In May 2016 an American Messianic organization published a brand new English version of the Bible called Tree of Life Version (TLV) – a unique version resulting from the collaborative efforts of Jewish scholars who are believers.
Based in the state of Georgia, the Messianic Jewish Family Bible Society (MJFBS) was formed in 2008 for the purpose of bringing together over 60 Messianic Jewish and Christian scholars to prepare the new translation.
This version is unique because, for the first time in 2,000 years, a group of Jewish believing scholars came together to work on a translation of the Bible. In particular, Messianic Jewish scholars who had lived and worked separately from each other in diverse communities and organizations, joined together on the translation team.
Among the translators are Project Manager and Chief Theologian Jeffrey Self, together with Helene Dallaire, Patricia Feinberg, Daniel Juster, Michael Brown and Ray Gannon. Click here for the full list with the scholars’ credentials.
The TLV website explains that this Bible version “speaks with a decidedly Jewish-friendly voice – a voice like the Bible authors themselves – to recover the authentic context of the Bible and the Christian faith.”
The language of the translation seeks to recover the conversational tones of the original texts, which help to draw the reader into the Scriptural accounts. The translation is faithful to Hebraic sentence structure, and to restoring the order of the Old Testament Books as they appear in the original Hebrew Bible.
Published by the MJFBS in partnership with the Baker Publishing Group, the TLV is published in hard copy and can be purchased at Amazon and Barnes & Noble. However, it is also freely available in its entirety on websites including the well-respected Bible Gateway.
The TLV project began in 2008 when a group of Messianic Jewish rabbis’ wives felt there was a need for a new Bible from which to teach their children the Scriptures.
“Judaism is a religion of the home and it is incumbment on the women to teach the Scriptures to the children,” Daniah Greenberg, CEO and president of the MJFBS told KNI. “However, we had no Messianic Jewish Childrens’ Bible for them.”
As the idea for a new Messianic Jewish Bible took hold, it became clear that it would be a version suitable not only for children, or only for Messianic Jews, but for everyone.
“The KJV Bible was written in the 6th grade language of its time, it was written for the common man,” Greenberg said. “We did not want to create a paraphrase kiddy Bible. Instead we wanted to create something that everyone could use for study and discipleship.”
The TLV website states what happened next.
“One translator multiplied into 32 scholars, a $5,000 check gave seed to $850,000 in donations, a single translation became a collaborative work, the Greek sentence structure was restored to Hebrew sentence structure, faith turned into a verb instead of a noun, salvation became Yeshua, and peace became shalom,” according to the website.
Greenberg recalled, “In order to complete this translation we had to submit one to another and work sacrificially. Preparing this Bible with our children in mind gave our wider Messianic community a fresh vision of what we could accomplish together. Scholars who only knew about each other up to that point came together for the sake of the children.”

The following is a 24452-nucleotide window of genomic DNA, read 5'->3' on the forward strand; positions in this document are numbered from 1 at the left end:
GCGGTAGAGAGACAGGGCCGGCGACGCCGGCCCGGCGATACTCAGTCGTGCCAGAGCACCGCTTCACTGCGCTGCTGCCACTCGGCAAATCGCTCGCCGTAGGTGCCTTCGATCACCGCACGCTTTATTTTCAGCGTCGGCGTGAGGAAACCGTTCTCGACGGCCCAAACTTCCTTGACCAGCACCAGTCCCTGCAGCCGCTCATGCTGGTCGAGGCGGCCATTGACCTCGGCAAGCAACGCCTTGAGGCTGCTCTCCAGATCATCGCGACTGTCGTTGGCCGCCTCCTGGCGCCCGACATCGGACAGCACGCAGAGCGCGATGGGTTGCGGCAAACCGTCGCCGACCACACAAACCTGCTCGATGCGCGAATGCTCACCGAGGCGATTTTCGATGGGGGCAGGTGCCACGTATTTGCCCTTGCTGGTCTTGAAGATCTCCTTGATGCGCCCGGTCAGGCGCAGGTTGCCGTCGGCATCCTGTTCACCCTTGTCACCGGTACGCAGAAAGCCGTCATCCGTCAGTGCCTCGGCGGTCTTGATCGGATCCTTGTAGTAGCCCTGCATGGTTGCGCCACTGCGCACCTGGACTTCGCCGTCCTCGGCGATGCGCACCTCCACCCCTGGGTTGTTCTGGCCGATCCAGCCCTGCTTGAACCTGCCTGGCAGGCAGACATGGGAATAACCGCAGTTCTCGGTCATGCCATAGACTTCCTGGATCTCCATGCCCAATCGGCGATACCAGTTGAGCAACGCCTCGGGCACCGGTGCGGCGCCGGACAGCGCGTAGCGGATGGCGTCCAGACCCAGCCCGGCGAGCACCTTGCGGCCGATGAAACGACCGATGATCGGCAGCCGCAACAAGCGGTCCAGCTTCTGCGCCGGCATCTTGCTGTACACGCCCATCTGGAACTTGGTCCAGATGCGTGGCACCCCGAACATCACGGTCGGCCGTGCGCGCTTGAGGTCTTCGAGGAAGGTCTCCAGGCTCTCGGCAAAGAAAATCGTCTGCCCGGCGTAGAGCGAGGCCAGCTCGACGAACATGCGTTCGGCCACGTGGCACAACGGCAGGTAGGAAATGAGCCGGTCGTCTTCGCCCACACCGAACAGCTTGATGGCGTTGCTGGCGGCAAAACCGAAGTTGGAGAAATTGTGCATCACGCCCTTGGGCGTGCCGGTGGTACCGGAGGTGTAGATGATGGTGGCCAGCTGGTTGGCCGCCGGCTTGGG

“This brings to mind Biblical history when, having returned from exile the Jewish people began to resettle the Land after the reading of the Torah Scrolls by Ezra the priest,” she added.
As the TLV records: “Ezra the kohen brought the Torah before the assembly, which included men and women and all who could understand what they heard. This happened on the first day of the seventh month. So he read from it before the plaza in front of the Water Gate from first light until midday, in the presence of the men and women, and others who could understand. And all the people listened attentively to the scroll of the Torah.” Nehemiah 8:1-3
Greenberg explains the excitement of understanding that, as Jews, the Messianic community has also been charged with guarding the Word for God for future generations.
“For the Millenial generation, there seems to be an understanding that this version is for them, their children and their children’s children,” she said. “We have not come together as a people to translate the Bible in 2,000 years. I think that the value of this version is that it comes from the people that were commissioned to guard it.”
Indeed the MJFBS was inspired by, among others, the Scripture: “Then what is the advantage of being Jewish? Or what is the benefit of circumcision? Much in every way. First of all, they were entrusted with the sayings of God.” (Romans 3:1-2 TLV)
Moreover, Greenberg noted an important result of such an undertaking.
“When Jews rediscover the Word of God across generations there is a supernatural knitting together of the people and revival breaks out,” she said.
The translation was made from over a dozen sources in Greek and Hebrew only, and has already proved popular with people from all over the world. The Baker Publishing group sold 20,000 copies in the first eight weeks and the MJFBS has distributed close to 40,000 through giving them away and from selling copies to ministries.
“We have discovered the TLV is popular with people for whom English is a second language. People have also told us that, for example, they love seeing the Word Torah written in the Bible as it helps them understand the difference between the Law itself and the other Scriptural writings. They also love to see our Lord’s Hebrew Name: Yeshua,” Greenberg told us.
“It is just a miraculous thing to see that Jewish people came together to create a brand new Biblical text and that God’s people all over the world are being restored to Israel through it.”